How New Technologies Are Changing the Way We Study and Treat Suicidal Behaviors
Available with English captions and subtitles in Spanish.
Matthew Nock, PhD, Harvard University, presents as part of the 2022 Suicide-Focused Assessment and Treatment: An Update for Professionals course.
Innovations in Technology
Suicide is a complex problem—one that humans have been trying to understand for thousands of years.
As the mortality rate for other health issues has dropped, we haven’t seen the same progress in the area of suicide. In this talk, Nock explains why this may be the case, and discusses new ways to determine suicide risk.
Watch now to learn more about:
- Why suicide mortality rates have remained stagnant
- How research may not adequately address suicide risk
- How technology can lead to improvements in assessing and preventing suicide
Nock states that research on suicide has repeatedly looked at the same risk factors, such as demographics, life events, and internalizing and externalizing symptoms. Studies have been largely conducted with self-report surveys and interviews.
“If we’re using the same methods, we shouldn’t be surprised to be seeing the same results,” Nock says. “We need new technologies.”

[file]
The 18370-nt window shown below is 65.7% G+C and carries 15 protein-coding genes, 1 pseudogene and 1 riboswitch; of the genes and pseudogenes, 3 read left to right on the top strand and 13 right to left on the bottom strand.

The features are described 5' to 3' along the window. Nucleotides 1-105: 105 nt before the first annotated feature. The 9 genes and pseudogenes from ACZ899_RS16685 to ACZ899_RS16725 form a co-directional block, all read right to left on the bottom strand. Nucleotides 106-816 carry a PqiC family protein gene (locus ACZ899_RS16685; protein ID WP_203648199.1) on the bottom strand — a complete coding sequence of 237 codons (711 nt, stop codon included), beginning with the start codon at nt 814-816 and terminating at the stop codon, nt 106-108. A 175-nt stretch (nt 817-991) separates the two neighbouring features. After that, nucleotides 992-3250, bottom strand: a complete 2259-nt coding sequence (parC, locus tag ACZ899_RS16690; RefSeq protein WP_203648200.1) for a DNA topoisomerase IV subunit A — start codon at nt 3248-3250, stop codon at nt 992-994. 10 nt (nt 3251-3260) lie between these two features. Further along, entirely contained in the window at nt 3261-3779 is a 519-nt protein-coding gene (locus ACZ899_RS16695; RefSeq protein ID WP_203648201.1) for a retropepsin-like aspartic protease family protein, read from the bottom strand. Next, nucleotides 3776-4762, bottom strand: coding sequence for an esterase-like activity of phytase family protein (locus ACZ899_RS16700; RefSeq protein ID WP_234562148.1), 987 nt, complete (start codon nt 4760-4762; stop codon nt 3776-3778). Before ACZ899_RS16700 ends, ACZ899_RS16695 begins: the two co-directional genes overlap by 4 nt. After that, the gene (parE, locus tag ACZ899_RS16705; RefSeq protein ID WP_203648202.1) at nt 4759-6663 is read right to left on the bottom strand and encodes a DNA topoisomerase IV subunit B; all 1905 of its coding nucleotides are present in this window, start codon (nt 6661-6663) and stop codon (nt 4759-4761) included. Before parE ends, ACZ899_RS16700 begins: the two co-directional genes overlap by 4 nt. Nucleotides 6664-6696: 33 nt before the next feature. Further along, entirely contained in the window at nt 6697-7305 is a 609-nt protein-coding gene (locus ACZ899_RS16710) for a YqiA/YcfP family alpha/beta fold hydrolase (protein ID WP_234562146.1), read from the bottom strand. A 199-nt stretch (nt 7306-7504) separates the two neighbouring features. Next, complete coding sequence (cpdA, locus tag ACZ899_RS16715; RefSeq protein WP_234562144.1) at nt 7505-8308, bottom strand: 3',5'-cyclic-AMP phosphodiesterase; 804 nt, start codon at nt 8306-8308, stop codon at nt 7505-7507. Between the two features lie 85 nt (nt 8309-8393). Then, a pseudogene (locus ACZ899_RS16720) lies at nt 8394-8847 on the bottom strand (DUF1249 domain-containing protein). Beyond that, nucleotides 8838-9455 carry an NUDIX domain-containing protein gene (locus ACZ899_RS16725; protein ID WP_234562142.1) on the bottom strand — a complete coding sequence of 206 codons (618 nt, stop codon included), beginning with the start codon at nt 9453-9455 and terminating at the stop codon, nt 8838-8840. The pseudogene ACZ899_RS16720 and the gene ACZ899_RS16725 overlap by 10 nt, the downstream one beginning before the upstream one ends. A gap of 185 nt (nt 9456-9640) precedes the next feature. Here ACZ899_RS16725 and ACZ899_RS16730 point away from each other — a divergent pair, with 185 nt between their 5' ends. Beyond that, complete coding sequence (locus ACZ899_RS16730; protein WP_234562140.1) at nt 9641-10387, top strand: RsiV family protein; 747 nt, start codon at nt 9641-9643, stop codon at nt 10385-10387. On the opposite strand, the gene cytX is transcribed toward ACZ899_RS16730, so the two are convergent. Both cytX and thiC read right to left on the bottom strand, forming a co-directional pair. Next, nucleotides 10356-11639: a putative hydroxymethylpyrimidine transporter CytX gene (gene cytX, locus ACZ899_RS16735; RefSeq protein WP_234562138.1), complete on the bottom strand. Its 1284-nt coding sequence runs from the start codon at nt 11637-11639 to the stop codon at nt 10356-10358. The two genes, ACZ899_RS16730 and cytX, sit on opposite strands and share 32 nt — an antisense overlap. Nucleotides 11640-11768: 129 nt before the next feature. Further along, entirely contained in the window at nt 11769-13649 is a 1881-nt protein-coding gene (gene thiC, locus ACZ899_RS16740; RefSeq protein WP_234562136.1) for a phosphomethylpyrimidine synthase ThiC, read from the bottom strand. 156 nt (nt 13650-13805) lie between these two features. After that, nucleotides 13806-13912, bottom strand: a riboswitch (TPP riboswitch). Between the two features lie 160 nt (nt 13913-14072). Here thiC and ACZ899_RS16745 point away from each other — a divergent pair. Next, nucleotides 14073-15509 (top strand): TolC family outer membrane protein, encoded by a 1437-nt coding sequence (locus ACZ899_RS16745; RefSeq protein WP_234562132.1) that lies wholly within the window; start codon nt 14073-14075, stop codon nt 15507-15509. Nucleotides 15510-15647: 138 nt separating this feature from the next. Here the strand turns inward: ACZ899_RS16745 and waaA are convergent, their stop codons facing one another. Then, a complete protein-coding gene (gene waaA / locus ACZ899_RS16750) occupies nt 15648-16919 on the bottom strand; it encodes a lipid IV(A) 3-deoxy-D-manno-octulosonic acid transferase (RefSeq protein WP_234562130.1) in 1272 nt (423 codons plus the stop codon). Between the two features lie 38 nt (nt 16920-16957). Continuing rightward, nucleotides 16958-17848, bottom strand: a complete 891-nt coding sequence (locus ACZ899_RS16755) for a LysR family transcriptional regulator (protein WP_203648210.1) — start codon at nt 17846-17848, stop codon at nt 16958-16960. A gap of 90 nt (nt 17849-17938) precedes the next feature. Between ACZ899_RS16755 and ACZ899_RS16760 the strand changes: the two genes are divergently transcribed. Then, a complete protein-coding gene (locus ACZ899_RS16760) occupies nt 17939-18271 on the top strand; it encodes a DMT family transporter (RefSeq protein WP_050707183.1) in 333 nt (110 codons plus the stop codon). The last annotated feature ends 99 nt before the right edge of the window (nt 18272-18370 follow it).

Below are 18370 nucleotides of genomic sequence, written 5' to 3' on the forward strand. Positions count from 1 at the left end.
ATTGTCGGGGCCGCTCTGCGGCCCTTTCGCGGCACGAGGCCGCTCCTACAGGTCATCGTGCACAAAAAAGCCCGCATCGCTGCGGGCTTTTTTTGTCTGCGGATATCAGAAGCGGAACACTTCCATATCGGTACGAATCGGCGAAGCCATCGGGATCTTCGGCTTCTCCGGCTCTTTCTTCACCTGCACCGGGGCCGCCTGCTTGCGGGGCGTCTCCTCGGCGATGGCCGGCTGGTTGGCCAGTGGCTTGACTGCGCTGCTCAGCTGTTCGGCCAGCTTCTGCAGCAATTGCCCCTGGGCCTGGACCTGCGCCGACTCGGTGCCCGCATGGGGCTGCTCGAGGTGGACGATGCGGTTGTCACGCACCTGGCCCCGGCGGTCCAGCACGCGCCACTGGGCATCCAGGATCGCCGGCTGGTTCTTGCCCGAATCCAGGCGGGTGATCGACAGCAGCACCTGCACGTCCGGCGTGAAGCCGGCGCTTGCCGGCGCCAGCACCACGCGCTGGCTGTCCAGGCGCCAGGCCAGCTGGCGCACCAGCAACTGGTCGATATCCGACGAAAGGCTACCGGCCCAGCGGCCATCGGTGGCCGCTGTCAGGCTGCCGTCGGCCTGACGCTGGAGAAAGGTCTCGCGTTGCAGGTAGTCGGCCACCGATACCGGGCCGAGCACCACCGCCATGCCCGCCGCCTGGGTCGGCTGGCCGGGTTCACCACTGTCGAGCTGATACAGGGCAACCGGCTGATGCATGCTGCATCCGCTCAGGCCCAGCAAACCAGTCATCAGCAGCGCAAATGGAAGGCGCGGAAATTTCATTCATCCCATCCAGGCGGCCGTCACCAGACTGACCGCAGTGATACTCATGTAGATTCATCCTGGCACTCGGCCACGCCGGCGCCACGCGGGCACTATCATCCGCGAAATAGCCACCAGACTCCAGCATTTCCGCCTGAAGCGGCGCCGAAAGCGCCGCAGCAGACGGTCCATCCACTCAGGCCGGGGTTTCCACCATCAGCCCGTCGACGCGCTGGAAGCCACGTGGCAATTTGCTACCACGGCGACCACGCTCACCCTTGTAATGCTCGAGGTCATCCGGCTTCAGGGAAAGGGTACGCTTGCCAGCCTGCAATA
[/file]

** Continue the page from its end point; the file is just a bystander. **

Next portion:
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Nock discusses the need for methods that better combine known risk factors for suicide. He points out that the strongest risk factors for suicide have about the same odds ratio. While there isn’t one factor that most strongly predicts suicide, 90% of research over the past 50 years has examined one risk factor at a time.
“This is a problem for our clinical predictions,” he states. “The human brain isn’t designed to assess dozens of risk factors, weigh them, combine those weights, and make a predictive probability of a suicide event. Yet this is what we’re asking clinicians to do in emergency, inpatient, and outpatient settings.”
This is where technology can come in, according to Nock. He describes a study in which researchers used machine learning applied to administrative medical data to create risk scores for patients in the year after psychiatric hospitalization.